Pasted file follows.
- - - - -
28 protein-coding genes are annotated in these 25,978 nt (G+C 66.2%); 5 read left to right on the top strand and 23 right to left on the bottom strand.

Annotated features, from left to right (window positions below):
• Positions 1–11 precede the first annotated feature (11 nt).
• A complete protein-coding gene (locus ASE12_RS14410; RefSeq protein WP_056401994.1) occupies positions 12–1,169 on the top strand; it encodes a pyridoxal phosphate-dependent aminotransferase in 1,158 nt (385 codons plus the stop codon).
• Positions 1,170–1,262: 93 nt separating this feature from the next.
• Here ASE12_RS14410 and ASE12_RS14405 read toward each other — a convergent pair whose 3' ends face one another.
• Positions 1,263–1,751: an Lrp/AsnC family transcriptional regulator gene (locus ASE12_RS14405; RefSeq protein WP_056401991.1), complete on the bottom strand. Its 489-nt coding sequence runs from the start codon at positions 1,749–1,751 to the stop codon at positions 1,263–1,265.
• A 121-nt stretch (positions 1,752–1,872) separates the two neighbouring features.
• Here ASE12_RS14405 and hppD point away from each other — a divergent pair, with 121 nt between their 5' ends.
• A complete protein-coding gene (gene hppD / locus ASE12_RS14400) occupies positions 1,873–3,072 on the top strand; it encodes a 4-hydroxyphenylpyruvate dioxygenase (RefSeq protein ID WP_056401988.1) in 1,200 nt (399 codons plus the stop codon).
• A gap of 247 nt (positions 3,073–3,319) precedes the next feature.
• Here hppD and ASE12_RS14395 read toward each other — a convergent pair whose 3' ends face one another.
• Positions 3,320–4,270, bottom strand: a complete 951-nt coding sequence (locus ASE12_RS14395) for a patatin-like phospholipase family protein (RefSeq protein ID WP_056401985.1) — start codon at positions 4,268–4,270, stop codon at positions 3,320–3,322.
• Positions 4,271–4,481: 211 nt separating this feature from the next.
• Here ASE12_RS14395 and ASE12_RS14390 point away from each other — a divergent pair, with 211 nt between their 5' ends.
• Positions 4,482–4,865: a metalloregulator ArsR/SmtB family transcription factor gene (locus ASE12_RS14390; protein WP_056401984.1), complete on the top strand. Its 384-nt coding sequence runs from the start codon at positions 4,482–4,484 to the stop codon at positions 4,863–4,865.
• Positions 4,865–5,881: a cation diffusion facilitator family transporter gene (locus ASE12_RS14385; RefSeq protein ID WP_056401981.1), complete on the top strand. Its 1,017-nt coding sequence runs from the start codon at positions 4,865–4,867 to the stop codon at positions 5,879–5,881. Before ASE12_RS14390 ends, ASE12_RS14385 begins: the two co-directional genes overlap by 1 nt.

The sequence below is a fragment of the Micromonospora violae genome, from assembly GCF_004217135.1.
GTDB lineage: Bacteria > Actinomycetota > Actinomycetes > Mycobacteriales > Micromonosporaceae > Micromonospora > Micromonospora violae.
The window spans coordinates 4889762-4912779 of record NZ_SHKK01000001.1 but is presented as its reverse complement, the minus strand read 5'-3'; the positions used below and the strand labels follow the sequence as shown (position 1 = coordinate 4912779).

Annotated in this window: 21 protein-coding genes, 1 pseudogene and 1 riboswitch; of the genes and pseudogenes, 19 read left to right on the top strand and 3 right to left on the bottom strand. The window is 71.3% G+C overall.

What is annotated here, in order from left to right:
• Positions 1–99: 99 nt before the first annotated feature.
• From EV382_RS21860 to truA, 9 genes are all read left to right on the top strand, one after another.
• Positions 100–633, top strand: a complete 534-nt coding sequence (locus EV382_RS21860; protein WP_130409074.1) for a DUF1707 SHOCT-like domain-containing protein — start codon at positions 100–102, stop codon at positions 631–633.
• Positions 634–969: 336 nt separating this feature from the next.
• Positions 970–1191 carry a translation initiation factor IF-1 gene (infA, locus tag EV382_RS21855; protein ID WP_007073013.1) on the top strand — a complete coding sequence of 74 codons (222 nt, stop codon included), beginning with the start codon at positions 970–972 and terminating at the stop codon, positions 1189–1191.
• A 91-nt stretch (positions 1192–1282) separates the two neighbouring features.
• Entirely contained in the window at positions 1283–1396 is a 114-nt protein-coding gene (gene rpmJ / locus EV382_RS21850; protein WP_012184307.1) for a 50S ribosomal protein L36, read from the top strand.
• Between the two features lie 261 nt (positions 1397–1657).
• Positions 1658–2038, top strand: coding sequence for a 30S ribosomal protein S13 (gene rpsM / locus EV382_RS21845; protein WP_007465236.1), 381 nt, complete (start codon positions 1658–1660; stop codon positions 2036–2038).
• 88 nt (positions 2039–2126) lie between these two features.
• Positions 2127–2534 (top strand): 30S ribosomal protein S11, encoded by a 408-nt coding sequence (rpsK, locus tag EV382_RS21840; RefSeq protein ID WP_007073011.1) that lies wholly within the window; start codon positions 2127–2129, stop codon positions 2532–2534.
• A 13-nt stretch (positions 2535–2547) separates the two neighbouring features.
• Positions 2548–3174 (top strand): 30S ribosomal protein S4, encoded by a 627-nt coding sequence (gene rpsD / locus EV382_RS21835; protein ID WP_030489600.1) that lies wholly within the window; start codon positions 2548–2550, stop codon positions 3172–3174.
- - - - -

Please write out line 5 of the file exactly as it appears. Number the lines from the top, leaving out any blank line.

• Positions 1,170–1,262: 93 nt separating this feature from the next.